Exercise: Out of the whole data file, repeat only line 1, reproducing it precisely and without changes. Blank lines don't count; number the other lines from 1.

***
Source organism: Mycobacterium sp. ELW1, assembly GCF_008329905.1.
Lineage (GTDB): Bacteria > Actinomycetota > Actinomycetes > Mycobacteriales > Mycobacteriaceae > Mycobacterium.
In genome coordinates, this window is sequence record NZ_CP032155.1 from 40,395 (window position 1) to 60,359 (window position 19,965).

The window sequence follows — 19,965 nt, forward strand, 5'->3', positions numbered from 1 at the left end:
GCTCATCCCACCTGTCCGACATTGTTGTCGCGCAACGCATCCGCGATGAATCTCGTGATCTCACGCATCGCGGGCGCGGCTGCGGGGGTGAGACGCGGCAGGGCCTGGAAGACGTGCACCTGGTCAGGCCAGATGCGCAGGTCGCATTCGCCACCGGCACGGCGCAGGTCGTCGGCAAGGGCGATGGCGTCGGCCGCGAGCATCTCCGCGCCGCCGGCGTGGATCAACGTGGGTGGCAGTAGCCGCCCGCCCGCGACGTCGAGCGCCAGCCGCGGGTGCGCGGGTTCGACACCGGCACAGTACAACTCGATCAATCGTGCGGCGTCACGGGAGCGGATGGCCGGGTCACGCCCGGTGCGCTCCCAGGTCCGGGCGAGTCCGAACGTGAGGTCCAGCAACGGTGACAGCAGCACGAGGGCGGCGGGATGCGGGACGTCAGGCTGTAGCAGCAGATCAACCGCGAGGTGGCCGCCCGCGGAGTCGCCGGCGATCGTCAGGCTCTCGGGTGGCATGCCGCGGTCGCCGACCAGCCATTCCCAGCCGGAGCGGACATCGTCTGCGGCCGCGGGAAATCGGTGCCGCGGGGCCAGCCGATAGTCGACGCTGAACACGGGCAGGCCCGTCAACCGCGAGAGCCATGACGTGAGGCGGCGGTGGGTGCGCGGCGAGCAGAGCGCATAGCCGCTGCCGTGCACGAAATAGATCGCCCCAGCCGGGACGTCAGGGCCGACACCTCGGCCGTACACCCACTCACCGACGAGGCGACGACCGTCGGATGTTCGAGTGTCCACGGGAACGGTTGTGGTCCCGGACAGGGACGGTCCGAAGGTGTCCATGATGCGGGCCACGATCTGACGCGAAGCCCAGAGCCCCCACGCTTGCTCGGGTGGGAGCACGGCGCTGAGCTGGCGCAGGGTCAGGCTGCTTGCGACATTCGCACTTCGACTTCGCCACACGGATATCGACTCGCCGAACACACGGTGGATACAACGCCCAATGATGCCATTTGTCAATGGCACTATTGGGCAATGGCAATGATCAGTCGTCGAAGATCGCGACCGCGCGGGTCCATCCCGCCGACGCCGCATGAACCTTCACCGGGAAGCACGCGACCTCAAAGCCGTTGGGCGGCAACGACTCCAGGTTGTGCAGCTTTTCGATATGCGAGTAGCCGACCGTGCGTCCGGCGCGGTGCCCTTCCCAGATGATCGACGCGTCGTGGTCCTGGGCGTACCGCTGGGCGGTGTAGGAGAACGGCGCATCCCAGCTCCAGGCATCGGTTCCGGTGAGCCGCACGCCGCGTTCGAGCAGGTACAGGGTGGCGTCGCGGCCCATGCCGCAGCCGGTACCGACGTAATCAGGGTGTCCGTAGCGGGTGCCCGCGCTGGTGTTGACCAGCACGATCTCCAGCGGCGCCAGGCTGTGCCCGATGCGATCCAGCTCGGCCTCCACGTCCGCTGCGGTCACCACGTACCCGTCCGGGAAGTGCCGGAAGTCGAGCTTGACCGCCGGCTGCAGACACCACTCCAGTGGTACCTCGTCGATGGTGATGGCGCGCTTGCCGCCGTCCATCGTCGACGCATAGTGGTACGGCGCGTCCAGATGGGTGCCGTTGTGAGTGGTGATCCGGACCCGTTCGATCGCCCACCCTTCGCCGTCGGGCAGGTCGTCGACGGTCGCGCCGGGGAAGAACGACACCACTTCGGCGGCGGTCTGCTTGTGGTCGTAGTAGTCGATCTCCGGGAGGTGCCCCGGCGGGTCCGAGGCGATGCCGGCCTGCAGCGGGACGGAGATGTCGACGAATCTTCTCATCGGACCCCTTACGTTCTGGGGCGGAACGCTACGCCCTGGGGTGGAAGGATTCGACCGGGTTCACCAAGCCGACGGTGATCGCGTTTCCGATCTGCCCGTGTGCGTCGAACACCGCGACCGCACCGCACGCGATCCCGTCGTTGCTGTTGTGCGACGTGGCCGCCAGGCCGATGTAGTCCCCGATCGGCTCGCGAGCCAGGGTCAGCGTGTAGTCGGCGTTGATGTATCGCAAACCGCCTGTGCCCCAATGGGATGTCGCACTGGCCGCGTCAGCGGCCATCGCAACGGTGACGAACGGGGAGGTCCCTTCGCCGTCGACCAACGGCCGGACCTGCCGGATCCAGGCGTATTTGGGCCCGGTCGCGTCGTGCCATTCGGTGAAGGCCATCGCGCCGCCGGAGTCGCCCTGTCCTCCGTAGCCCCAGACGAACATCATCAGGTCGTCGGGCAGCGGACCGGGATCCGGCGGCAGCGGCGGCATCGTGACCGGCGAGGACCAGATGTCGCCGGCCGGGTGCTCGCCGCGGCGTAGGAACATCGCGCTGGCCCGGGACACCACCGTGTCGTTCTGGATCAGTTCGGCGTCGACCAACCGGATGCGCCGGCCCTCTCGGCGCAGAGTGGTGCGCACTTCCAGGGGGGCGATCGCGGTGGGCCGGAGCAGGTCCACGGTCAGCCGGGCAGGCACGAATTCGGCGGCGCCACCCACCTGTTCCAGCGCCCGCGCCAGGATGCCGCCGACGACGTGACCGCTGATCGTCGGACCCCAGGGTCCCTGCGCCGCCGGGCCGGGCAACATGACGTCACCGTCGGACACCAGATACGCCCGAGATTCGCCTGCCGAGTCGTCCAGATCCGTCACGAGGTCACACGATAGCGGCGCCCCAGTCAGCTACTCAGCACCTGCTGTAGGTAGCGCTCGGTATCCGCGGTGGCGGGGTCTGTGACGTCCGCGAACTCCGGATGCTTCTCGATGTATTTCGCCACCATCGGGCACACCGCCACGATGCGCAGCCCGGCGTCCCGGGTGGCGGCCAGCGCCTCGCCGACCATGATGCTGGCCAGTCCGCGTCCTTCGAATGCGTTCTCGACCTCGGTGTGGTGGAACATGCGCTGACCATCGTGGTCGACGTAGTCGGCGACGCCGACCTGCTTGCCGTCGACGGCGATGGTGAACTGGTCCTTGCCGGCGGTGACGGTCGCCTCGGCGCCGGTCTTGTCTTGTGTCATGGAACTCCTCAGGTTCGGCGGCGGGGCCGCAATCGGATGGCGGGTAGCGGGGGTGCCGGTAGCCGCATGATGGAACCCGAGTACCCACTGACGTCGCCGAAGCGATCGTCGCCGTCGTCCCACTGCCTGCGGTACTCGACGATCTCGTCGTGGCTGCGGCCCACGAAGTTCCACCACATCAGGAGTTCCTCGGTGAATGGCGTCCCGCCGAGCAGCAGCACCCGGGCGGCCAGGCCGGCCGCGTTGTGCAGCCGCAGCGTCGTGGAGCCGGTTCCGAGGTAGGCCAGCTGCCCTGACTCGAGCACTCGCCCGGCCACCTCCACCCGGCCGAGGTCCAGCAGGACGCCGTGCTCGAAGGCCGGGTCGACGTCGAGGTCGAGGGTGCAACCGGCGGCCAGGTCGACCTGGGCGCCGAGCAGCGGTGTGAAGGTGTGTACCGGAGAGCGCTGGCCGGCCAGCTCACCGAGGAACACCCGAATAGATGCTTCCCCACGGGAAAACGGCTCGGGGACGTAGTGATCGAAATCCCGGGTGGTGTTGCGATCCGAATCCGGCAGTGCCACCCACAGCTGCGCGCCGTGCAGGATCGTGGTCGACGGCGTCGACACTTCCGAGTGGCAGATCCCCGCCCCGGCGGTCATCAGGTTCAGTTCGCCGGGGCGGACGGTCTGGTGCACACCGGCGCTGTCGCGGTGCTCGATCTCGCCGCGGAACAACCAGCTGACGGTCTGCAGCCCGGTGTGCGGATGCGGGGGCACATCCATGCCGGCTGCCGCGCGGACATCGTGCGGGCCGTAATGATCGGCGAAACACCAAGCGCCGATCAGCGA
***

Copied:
Source organism: Mycobacterium sp. ELW1, assembly GCF_008329905.1.